Instagram, Facebook & Twitter - the social world’s three favourite and most used platforms - are very different entities from when they were first conceived. If you think of different social media features as various pies, then the three social media giants have their fingers in plenty and plenty of pies.
We assume that you’ve been active on social media for a while now, so you’re bound to have experienced these changes first-hand. Whether you agree with them or not, updated features keep our favourite social channels fresh and new, giving us more and more reasons to stay engaged.
But how much have these platforms changed over time? Where did they first start, and how different are they from how we first remember them? Well, here’s our handy yet extensive guide to the evolution of our favourite social media platforms.
Instagram was first introduced in 2010 as a purely photo-sharing app; it has now grown into something else entirely. The app was launched by Kevin Systrom and Mike Krieger, with the name “Instagram” coming from the words “instant” and “telegram”. They sought to bridge the gap between photo editing apps with no sharing capabilities and social media platforms lacking in the photo-uploading category.
25,000 people signed up on the first day of launch, the 6th of October 2010. The iPhone 4 had been released just a few months earlier, with a much-improved camera than the previous model, giving Instagram users the ability to share high-quality (at that time) photos.
The first image, posted by Kevin Systrom in 2010, was a snap of his dog. Dog posts have become a mainstay for the platform, but many other pets are included in various posts; some owners are now managing their own pet’s accounts!
Mark Zuckerberg shocked everyone in 2012 when he shelled out $1 billion to purchase Instagram. The same month, the app was released for Android and was downloaded over one million times in a single day.
Video sharing came in 2013, launching the app in a brand new direction. New creative opportunities were available for the millions of users who were currently on Instagram. Sponsored posts were also released this year, providing the opportunity for advertising and enabling businesses to see great deals of success and growth.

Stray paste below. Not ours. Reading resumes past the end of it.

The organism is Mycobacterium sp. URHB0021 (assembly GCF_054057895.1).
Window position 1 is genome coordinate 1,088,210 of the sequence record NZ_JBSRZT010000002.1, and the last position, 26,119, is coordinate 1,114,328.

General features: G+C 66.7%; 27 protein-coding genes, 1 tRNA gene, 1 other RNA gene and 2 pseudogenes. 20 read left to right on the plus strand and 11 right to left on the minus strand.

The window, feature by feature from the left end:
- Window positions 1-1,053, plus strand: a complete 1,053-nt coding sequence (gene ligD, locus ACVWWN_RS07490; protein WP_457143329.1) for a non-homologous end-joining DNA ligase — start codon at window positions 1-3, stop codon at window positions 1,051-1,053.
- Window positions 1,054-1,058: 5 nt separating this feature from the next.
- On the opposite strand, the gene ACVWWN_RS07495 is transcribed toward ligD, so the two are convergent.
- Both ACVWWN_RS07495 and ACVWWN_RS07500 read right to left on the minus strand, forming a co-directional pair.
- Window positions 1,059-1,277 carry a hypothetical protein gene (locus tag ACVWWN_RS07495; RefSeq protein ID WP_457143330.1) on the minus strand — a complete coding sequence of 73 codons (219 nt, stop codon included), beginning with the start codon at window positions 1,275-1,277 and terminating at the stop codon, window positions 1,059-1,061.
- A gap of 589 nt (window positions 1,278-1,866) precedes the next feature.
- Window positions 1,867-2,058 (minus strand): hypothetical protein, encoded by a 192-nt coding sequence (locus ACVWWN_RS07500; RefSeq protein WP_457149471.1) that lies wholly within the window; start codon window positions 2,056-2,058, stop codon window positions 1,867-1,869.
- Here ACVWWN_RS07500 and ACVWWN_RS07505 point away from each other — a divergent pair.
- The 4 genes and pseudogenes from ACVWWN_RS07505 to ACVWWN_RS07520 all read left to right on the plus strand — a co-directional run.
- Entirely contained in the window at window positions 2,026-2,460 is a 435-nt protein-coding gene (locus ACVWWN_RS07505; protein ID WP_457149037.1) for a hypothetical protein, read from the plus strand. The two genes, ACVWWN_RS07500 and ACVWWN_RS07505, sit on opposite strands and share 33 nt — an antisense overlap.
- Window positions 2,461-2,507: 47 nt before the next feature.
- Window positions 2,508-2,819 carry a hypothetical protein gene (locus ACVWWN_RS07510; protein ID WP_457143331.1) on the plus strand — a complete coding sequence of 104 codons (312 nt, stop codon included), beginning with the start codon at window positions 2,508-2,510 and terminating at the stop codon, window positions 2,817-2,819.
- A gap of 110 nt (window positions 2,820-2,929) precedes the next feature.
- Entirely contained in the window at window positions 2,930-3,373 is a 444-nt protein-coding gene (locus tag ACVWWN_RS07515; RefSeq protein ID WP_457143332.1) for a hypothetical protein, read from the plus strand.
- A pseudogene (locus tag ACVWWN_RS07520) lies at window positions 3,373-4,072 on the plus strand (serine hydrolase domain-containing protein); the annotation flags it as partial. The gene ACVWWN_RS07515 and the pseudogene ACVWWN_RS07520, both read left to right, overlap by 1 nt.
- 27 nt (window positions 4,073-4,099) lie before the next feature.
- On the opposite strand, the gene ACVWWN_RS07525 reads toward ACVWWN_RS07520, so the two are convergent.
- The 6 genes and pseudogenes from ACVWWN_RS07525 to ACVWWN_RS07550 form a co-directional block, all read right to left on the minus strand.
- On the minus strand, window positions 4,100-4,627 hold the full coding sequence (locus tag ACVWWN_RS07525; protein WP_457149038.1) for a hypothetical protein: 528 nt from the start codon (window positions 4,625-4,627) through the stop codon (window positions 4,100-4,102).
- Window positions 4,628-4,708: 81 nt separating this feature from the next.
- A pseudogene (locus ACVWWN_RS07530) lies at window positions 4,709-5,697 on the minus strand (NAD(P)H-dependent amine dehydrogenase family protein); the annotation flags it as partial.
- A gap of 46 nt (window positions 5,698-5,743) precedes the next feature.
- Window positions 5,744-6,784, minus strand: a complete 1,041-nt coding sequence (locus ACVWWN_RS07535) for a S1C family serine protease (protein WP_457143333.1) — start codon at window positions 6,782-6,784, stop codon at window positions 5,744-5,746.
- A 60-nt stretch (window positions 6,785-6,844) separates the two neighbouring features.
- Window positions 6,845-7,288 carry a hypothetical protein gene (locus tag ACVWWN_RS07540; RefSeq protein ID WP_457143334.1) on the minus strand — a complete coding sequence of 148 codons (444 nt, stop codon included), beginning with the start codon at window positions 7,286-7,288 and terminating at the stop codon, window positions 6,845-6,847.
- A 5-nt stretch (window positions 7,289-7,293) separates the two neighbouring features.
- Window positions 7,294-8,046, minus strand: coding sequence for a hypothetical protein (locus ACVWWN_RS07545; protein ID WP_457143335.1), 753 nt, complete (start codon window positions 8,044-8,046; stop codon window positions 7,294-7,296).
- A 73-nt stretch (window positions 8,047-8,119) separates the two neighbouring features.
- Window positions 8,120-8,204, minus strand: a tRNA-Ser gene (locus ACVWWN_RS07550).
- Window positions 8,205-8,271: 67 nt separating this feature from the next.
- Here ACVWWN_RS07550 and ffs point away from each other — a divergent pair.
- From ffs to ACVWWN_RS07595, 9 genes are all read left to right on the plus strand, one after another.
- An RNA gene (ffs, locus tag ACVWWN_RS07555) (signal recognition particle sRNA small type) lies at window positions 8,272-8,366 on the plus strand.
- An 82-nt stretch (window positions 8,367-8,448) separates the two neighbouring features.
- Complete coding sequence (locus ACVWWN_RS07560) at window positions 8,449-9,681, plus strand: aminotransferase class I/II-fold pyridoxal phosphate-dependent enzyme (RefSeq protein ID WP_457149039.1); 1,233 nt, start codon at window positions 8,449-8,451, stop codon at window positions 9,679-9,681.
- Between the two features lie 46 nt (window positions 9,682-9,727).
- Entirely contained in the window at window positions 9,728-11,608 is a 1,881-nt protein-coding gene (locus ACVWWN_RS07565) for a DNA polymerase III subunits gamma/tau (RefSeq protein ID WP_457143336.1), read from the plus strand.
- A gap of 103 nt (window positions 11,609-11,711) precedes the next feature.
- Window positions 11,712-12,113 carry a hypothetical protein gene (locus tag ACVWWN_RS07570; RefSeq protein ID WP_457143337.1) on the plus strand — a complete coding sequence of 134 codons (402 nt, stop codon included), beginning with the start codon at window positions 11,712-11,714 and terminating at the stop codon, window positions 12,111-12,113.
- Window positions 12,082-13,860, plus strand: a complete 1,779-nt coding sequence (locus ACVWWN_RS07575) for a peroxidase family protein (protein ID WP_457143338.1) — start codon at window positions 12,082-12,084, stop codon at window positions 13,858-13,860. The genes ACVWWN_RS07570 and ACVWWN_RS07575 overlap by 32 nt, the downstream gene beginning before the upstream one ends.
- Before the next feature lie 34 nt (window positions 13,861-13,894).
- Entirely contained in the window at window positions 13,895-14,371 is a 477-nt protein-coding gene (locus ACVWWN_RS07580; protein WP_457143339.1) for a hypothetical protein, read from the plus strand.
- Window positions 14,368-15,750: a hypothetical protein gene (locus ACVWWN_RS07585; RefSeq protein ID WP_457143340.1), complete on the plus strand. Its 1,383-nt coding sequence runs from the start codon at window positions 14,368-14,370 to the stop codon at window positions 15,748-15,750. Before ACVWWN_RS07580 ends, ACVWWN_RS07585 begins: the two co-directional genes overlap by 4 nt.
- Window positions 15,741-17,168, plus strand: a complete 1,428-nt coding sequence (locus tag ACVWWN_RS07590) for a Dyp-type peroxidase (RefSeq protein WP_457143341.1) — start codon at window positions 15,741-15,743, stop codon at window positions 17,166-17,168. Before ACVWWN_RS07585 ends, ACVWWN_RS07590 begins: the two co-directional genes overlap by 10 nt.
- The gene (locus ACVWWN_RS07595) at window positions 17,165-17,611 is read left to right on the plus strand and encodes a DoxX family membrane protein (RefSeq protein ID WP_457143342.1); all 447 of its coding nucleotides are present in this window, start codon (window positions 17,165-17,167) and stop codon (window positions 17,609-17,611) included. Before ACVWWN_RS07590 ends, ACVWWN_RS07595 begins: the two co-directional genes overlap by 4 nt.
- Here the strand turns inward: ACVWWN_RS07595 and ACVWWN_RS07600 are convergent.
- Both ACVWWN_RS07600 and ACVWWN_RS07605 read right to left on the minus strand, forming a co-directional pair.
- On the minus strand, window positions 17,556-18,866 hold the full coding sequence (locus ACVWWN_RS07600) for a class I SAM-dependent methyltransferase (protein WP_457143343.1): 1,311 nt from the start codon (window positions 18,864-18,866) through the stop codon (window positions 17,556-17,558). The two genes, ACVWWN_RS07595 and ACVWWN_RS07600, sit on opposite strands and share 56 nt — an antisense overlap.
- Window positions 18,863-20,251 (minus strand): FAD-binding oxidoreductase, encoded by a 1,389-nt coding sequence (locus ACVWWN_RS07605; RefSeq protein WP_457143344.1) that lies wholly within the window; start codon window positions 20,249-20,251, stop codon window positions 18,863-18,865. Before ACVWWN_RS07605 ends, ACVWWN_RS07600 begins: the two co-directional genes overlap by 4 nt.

The big appearance update was released in 2016. Instagram received a new, sleek logo alongside a homepage redesign. Many were sceptical at first, but the new look is now much-loved and well-known.
The algorithm-based feed was introduced in 2016, moving users away from chronologically ordered timelines. Engagement became more important than ever; whilst users would see all content from the people they followed, those that appeared at the top of feeds were ones that suited the new algorithm. This update has been a highly criticised one, with countless users stating that they are unable to see their friends’ posts anymore.
Taking inspiration from Snapchat, Instagram launched “Instagram Stories” in August 2016, bringing 24-hour-long posts to users. To this day, Stories are a very popular feature for all users, and you’ll find that more people tend to post to their Stories than they do to others’ feeds.
Instagram Live was released a few months later, bringing in a new era for engagement and interaction. It also allows many businesses to show off product releases or answer any questions relating to their products. Live shopping was introduced in 2022, allowing users to purchase products showcased in the live videos.
The ability to mute certain accounts arrived in 2018, allowing users to hide posts and stories from those they may find annoying. Also, in that year, IGTV was launched. Video-sharing capabilities were improved, and users could now upload videos longer than one minute.
May 2020 saw the introduction of Instagram Shop. The impact of the COVID pandemic saw many businesses, small and large, go under and become no more. Instagram Shop was introduced to allow businesses to keep going and start selling their products straight from their Instagram profile. This feature was massive for businesses that struggled throughout the pandemic and is the reason why so many are still running to this day.
Thanks to the growing rate of TikTok, Instagram decided to launch “Reels”, their own version of TikTok’s video-sharing function. These videos were short, loopable ones that could be combined with a piece of music (basically TikTok). Reels are highly popular right now, but TikTok still holds the short-video crown.
Facebook began with FaceMash, a website that Mark Zuckerberg created while he was studying at Harvard. He had hacked the University’s database, downloaded images of everyone at the college and then uploaded them to FaceMash, allowing visitors to rate everyone based on their looks - the site was soon taken down by Harvard (wonder why…).
Facebook formally began on February 4th 2004, known as “TheFacebook”. It was originally released for Harvard students but eventually branched out to allow colleges across America to join by the end of the year.
In 2005, Facebook dropped “The” from its name. By the end of this year, the platform had reached six million active users, and Zuckerberg received a $12 million investment from Accell Partners, a figure that shot Facebook’s valuation up and allowed the platform to grow and scale significantly. A photo-sharing capability was introduced, enabling users to upload profile photos to their “wall” and tag other users in pictures they had uploaded.
A year later, Facebook opened the platform to anyone over the age of 13 years, provided they had a valid email address to sign up with.
In 2008, Facebook surpassed 100 million users and launched the “chat” function, making it easier for everyone to communicate with their friends and family.